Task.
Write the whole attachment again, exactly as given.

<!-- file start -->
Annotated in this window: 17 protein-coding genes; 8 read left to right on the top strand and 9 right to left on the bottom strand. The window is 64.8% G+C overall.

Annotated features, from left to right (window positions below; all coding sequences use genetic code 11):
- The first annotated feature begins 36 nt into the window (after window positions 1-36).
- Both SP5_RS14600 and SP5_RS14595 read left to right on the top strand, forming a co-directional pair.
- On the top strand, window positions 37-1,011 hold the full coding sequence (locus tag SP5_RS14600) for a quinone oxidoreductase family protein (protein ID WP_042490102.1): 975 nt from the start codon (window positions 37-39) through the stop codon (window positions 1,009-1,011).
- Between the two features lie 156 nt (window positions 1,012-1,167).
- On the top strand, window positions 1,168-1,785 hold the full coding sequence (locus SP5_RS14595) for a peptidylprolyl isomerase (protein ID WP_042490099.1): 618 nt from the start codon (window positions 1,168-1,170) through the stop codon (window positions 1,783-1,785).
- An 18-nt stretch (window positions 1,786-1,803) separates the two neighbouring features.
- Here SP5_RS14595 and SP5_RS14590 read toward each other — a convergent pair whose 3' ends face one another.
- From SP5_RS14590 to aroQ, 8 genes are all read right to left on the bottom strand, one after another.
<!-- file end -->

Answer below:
Annotated in this window: 17 protein-coding genes; 8 read left to right on the top strand and 9 right to left on the bottom strand. The window is 64.8% G+C overall.

Annotated features, from left to right (window positions below; all coding sequences use genetic code 11):
- The first annotated feature begins 36 nt into the window (after window positions 1-36).
- Both SP5_RS14600 and SP5_RS14595 read left to right on the top strand, forming a co-directional pair.
- On the top strand, window positions 37-1,011 hold the full coding sequence (locus tag SP5_RS14600) for a quinone oxidoreductase family protein (protein ID WP_042490102.1): 975 nt from the start codon (window positions 37-39) through the stop codon (window positions 1,009-1,011).
- Between the two features lie 156 nt (window positions 1,012-1,167).
- On the top strand, window positions 1,168-1,785 hold the full coding sequence (locus SP5_RS14595) for a peptidylprolyl isomerase (protein ID WP_042490099.1): 618 nt from the start codon (window positions 1,168-1,170) through the stop codon (window positions 1,783-1,785).
- An 18-nt stretch (window positions 1,786-1,803) separates the two neighbouring features.
- Here SP5_RS14595 and SP5_RS14590 read toward each other — a convergent pair whose 3' ends face one another.
- From SP5_RS14590 to aroQ, 8 genes are all read right to left on the bottom strand, one after another.